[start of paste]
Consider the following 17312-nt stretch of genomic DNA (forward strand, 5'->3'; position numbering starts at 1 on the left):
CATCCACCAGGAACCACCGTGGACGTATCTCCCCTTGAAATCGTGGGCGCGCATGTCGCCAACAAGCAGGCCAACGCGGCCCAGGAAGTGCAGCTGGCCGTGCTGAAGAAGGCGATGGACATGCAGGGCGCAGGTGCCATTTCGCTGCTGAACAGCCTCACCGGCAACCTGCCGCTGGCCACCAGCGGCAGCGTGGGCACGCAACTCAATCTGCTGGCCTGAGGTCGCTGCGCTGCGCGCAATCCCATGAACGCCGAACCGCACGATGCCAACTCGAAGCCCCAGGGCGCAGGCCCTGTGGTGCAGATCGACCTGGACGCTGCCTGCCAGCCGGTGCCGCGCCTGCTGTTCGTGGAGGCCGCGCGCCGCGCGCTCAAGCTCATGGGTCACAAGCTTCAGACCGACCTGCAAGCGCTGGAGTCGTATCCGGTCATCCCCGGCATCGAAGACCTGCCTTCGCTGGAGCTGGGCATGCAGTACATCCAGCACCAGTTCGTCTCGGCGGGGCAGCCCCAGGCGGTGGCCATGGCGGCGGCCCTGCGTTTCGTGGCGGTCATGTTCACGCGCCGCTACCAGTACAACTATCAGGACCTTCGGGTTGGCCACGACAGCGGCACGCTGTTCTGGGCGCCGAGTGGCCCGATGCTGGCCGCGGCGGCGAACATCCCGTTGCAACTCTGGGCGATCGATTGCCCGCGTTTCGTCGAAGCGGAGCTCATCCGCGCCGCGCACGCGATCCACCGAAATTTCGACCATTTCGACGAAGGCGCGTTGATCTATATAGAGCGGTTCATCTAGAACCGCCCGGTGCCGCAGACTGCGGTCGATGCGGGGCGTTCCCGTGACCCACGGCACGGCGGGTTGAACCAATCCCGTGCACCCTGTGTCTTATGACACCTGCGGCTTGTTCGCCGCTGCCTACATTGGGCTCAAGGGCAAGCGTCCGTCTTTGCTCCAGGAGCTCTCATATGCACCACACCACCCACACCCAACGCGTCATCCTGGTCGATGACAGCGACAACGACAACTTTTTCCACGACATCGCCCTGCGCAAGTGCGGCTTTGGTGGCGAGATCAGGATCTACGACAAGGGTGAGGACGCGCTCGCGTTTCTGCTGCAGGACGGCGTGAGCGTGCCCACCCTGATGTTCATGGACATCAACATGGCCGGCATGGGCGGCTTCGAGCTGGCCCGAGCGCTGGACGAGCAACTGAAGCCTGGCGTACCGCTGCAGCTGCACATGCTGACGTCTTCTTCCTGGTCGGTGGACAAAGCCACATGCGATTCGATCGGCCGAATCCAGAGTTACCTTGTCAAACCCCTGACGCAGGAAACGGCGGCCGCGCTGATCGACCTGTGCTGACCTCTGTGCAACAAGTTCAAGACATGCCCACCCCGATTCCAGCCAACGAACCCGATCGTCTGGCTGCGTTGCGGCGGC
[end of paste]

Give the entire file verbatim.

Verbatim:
Consider the following 17312-nt stretch of genomic DNA (forward strand, 5'->3'; position numbering starts at 1 on the left):
CATCCACCAGGAACCACCGTGGACGTATCTCCCCTTGAAATCGTGGGCGCGCATGTCGCCAACAAGCAGGCCAACGCGGCCCAGGAAGTGCAGCTGGCCGTGCTGAAGAAGGCGATGGACATGCAGGGCGCAGGTGCCATTTCGCTGCTGAACAGCCTCACCGGCAACCTGCCGCTGGCCACCAGCGGCAGCGTGGGCACGCAACTCAATCTGCTGGCCTGAGGTCGCTGCGCTGCGCGCAATCCCATGAACGCCGAACCGCACGATGCCAACTCGAAGCCCCAGGGCGCAGGCCCTGTGGTGCAGATCGACCTGGACGCTGCCTGCCAGCCGGTGCCGCGCCTGCTGTTCGTGGAGGCCGCGCGCCGCGCGCTCAAGCTCATGGGTCACAAGCTTCAGACCGACCTGCAAGCGCTGGAGTCGTATCCGGTCATCCCCGGCATCGAAGACCTGCCTTCGCTGGAGCTGGGCATGCAGTACATCCAGCACCAGTTCGTCTCGGCGGGGCAGCCCCAGGCGGTGGCCATGGCGGCGGCCCTGCGTTTCGTGGCGGTCATGTTCACGCGCCGCTACCAGTACAACTATCAGGACCTTCGGGTTGGCCACGACAGCGGCACGCTGTTCTGGGCGCCGAGTGGCCCGATGCTGGCCGCGGCGGCGAACATCCCGTTGCAACTCTGGGCGATCGATTGCCCGCGTTTCGTCGAAGCGGAGCTCATCCGCGCCGCGCACGCGATCCACCGAAATTTCGACCATTTCGACGAAGGCGCGTTGATCTATATAGAGCGGTTCATCTAGAACCGCCCGGTGCCGCAGACTGCGGTCGATGCGGGGCGTTCCCGTGACCCACGGCACGGCGGGTTGAACCAATCCCGTGCACCCTGTGTCTTATGACACCTGCGGCTTGTTCGCCGCTGCCTACATTGGGCTCAAGGGCAAGCGTCCGTCTTTGCTCCAGGAGCTCTCATATGCACCACACCACCCACACCCAACGCGTCATCCTGGTCGATGACAGCGACAACGACAACTTTTTCCACGACATCGCCCTGCGCAAGTGCGGCTTTGGTGGCGAGATCAGGATCTACGACAAGGGTGAGGACGCGCTCGCGTTTCTGCTGCAGGACGGCGTGAGCGTGCCCACCCTGATGTTCATGGACATCAACATGGCCGGCATGGGCGGCTTCGAGCTGGCCCGAGCGCTGGACGAGCAACTGAAGCCTGGCGTACCGCTGCAGCTGCACATGCTGACGTCTTCTTCCTGGTCGGTGGACAAAGCCACATGCGATTCGATCGGCCGAATCCAGAGTTACCTTGTCAAACCCCTGACGCAGGAAACGGCGGCCGCGCTGATCGACCTGTGCTGACCTCTGTGCAACAAGTTCAAGACATGCCCACCCCGATTCCAGCCAACGAACCCGATCGTCTGGCTGCGTTGCGGCGGC